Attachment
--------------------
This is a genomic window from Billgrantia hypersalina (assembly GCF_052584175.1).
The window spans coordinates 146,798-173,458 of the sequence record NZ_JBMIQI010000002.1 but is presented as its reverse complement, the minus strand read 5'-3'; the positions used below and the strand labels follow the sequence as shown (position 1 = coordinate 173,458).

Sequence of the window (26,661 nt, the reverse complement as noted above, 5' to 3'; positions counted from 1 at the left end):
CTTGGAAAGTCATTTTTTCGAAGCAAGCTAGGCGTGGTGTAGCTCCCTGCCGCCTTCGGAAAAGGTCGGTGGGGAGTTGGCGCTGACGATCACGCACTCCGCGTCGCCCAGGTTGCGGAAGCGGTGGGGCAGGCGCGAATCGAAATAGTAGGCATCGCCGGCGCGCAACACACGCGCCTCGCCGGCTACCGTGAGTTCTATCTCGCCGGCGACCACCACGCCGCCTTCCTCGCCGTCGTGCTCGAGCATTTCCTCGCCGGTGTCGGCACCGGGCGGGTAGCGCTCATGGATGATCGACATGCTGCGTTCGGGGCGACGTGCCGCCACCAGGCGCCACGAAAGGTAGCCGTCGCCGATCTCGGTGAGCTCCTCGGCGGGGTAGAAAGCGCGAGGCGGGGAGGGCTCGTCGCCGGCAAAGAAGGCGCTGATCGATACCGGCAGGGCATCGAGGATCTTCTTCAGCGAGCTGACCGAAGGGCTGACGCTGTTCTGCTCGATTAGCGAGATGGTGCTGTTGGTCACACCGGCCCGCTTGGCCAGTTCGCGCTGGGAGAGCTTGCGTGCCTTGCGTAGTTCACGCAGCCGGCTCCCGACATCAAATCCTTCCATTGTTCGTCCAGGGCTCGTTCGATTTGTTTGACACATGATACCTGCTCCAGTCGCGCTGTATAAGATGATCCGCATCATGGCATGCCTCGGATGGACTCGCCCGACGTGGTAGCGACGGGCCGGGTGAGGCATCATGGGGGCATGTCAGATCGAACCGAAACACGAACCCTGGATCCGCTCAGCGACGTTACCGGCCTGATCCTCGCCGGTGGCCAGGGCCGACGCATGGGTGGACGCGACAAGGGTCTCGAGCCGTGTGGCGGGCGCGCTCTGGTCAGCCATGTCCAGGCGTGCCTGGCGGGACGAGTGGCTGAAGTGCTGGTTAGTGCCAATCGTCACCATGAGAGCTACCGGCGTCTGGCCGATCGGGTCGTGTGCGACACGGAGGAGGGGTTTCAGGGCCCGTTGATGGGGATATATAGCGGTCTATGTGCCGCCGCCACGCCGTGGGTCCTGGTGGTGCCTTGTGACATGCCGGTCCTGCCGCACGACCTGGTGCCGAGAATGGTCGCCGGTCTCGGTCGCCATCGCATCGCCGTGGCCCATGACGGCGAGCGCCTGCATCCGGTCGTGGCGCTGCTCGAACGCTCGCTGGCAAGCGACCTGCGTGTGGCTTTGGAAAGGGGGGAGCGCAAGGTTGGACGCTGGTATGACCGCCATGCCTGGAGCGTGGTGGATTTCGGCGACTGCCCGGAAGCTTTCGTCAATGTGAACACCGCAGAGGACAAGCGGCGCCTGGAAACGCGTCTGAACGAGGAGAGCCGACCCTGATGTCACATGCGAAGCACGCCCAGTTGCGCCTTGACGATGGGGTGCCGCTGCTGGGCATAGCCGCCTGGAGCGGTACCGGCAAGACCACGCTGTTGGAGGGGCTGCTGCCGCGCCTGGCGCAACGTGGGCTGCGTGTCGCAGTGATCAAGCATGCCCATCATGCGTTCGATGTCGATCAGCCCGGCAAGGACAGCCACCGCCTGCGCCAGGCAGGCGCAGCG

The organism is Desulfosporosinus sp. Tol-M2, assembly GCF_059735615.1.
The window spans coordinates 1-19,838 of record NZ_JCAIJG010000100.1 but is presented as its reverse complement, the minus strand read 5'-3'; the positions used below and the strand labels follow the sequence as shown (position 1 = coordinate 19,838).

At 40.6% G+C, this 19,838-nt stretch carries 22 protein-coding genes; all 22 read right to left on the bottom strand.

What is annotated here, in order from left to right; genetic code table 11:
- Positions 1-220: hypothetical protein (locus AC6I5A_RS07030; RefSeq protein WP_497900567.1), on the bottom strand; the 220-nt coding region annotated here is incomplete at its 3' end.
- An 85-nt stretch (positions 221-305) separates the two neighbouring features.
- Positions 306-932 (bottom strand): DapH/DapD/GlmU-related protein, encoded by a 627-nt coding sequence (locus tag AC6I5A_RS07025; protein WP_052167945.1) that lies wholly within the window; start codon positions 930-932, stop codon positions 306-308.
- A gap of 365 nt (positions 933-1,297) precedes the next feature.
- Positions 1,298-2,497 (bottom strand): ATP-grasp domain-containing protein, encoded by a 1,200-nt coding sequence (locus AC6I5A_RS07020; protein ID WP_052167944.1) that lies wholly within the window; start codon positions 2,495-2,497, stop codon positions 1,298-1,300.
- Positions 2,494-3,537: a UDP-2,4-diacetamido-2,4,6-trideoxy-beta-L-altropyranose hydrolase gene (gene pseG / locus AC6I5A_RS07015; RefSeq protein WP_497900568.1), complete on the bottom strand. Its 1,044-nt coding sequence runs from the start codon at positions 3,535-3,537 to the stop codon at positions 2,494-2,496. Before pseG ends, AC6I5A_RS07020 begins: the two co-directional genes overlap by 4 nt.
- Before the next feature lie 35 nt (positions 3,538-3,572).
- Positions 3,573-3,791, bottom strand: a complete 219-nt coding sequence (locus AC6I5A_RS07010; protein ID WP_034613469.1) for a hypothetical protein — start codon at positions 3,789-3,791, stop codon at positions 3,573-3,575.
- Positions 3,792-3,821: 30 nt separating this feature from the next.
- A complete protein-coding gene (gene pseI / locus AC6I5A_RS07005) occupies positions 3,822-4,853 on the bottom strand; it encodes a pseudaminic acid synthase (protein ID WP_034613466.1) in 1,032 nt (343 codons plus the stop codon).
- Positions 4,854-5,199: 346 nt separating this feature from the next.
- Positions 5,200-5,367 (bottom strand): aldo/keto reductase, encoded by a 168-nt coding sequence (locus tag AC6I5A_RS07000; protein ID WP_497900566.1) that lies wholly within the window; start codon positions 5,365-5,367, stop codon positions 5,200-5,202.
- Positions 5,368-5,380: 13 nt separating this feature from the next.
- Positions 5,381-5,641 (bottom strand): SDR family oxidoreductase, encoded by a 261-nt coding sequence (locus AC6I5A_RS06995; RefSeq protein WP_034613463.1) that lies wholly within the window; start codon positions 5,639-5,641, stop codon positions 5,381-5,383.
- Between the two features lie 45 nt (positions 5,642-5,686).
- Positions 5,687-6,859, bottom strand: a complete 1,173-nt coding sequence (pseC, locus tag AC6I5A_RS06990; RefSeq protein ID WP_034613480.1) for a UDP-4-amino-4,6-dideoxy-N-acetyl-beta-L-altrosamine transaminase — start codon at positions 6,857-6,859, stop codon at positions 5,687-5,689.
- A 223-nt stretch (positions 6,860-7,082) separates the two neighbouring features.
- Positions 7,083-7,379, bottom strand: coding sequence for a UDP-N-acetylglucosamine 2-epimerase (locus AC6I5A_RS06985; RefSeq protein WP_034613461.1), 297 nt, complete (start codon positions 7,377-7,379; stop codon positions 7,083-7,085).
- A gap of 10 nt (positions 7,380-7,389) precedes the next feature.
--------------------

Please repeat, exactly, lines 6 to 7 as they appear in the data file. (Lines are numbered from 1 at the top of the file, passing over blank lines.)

The window spans coordinates 1-19,838 of record NZ_JCAIJG010000100.1 but is presented as its reverse complement, the minus strand read 5'-3'; the positions used below and the strand labels follow the sequence as shown (position 1 = coordinate 19,838).

At 40.6% G+C, this 19,838-nt stretch carries 22 protein-coding genes; all 22 read right to left on the bottom strand.